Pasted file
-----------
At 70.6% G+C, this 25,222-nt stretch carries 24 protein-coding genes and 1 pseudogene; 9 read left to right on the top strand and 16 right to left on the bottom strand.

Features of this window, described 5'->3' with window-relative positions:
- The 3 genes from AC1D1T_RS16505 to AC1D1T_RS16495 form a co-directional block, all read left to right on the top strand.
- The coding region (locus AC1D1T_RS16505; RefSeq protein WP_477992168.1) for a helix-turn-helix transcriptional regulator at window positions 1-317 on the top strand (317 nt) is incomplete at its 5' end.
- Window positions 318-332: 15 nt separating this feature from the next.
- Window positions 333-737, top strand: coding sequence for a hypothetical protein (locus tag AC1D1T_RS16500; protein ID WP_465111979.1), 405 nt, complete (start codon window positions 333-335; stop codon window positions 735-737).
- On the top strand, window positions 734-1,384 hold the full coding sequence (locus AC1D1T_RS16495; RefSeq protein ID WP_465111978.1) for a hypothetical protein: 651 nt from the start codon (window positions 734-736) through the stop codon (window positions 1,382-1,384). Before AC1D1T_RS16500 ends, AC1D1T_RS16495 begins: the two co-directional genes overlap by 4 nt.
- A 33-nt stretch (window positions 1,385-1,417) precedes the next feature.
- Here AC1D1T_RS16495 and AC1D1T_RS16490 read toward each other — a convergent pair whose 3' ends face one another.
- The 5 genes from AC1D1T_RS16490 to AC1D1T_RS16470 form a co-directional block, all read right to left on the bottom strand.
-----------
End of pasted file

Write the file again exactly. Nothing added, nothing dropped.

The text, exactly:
At 70.6% G+C, this 25,222-nt stretch carries 24 protein-coding genes and 1 pseudogene; 9 read left to right on the top strand and 16 right to left on the bottom strand.

Features of this window, described 5'->3' with window-relative positions:
- The 3 genes from AC1D1T_RS16505 to AC1D1T_RS16495 form a co-directional block, all read left to right on the top strand.
- The coding region (locus AC1D1T_RS16505; RefSeq protein WP_477992168.1) for a helix-turn-helix transcriptional regulator at window positions 1-317 on the top strand (317 nt) is incomplete at its 5' end.
- Window positions 318-332: 15 nt separating this feature from the next.
- Window positions 333-737, top strand: coding sequence for a hypothetical protein (locus tag AC1D1T_RS16500; protein ID WP_465111979.1), 405 nt, complete (start codon window positions 333-335; stop codon window positions 735-737).
- On the top strand, window positions 734-1,384 hold the full coding sequence (locus AC1D1T_RS16495; RefSeq protein ID WP_465111978.1) for a hypothetical protein: 651 nt from the start codon (window positions 734-736) through the stop codon (window positions 1,382-1,384). Before AC1D1T_RS16500 ends, AC1D1T_RS16495 begins: the two co-directional genes overlap by 4 nt.
- A 33-nt stretch (window positions 1,385-1,417) precedes the next feature.
- Here AC1D1T_RS16495 and AC1D1T_RS16490 read toward each other — a convergent pair whose 3' ends face one another.
- The 5 genes from AC1D1T_RS16490 to AC1D1T_RS16470 form a co-directional block, all read right to left on the bottom strand.